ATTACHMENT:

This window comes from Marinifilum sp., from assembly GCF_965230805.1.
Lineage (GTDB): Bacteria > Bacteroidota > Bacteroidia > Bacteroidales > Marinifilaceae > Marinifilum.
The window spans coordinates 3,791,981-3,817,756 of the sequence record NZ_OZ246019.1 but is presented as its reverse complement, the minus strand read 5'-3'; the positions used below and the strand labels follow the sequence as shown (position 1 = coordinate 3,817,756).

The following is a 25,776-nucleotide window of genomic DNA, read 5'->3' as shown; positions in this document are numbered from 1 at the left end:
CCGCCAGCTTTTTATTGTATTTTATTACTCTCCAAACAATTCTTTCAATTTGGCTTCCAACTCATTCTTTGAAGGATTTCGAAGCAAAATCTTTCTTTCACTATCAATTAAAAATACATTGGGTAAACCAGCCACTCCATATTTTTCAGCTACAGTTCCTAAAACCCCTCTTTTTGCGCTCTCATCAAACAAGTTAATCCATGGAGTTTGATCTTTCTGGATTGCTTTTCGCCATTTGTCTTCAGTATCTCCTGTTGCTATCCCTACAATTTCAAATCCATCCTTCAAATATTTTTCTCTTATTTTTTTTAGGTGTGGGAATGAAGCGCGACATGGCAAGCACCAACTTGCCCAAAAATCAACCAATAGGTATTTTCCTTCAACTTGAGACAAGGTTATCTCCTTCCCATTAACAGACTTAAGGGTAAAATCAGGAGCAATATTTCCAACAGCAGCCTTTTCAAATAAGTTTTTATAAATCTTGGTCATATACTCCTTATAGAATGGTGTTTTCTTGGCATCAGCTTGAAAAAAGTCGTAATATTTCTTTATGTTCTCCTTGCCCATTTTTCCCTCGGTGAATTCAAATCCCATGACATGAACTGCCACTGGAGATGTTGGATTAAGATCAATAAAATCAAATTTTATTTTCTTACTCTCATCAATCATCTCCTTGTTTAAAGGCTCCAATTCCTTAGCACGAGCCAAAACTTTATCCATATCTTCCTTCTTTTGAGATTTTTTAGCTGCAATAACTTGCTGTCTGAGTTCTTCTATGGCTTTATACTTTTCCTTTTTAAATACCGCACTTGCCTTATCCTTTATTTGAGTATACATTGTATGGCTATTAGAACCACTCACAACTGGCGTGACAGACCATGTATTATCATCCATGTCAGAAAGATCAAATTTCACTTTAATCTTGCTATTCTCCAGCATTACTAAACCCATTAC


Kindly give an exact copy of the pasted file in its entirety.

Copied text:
This window comes from Marinifilum sp., from assembly GCF_965230805.1.
Lineage (GTDB): Bacteria > Bacteroidota > Bacteroidia > Bacteroidales > Marinifilaceae > Marinifilum.
The window spans coordinates 3,791,981-3,817,756 of the sequence record NZ_OZ246019.1 but is presented as its reverse complement, the minus strand read 5'-3'; the positions used below and the strand labels follow the sequence as shown (position 1 = coordinate 3,817,756).

The following is a 25,776-nucleotide window of genomic DNA, read 5'->3' as shown; positions in this document are numbered from 1 at the left end:
CCGCCAGCTTTTTATTGTATTTTATTACTCTCCAAACAATTCTTTCAATTTGGCTTCCAACTCATTCTTTGAAGGATTTCGAAGCAAAATCTTTCTTTCACTATCAATTAAAAATACATTGGGTAAACCAGCCACTCCATATTTTTCAGCTACAGTTCCTAAAACCCCTCTTTTTGCGCTCTCATCAAACAAGTTAATCCATGGAGTTTGATCTTTCTGGATTGCTTTTCGCCATTTGTCTTCAGTATCTCCTGTTGCTATCCCTACAATTTCAAATCCATCCTTCAAATATTTTTCTCTTATTTTTTTTAGGTGTGGGAATGAAGCGCGACATGGCAAGCACCAACTTGCCCAAAAATCAACCAATAGGTATTTTCCTTCAACTTGAGACAAGGTTATCTCCTTCCCATTAACAGACTTAAGGGTAAAATCAGGAGCAATATTTCCAACAGCAGCCTTTTCAAATAAGTTTTTATAAATCTTGGTCATATACTCCTTATAGAATGGTGTTTTCTTGGCATCAGCTTGAAAAAAGTCGTAATATTTCTTTATGTTCTCCTTGCCCATTTTTCCCTCGGTGAATTCAAATCCCATGACATGAACTGCCACTGGAGATGTTGGATTAAGATCAATAAAATCAAATTTTATTTTCTTACTCTCATCAATCATCTCCTTGTTTAAAGGCTCCAATTCCTTAGCACGAGCCAAAACTTTATCCATATCTTCCTTCTTTTGAGATTTTTTAGCTGCAATAACTTGCTGTCTGAGTTCTTCTATGGCTTTATACTTTTCCTTTTTAAATACCGCACTTGCCTTATCCTTTATTTGAGTATACATTGTATGGCTATTAGAACCACTCACAACTGGCGTGACAGACCATGTATTATCATCCATGTCAGAAAGATCAAATTTCACTTTAATCTTGCTATTCTCCAGCATTACTAAACCCATTAC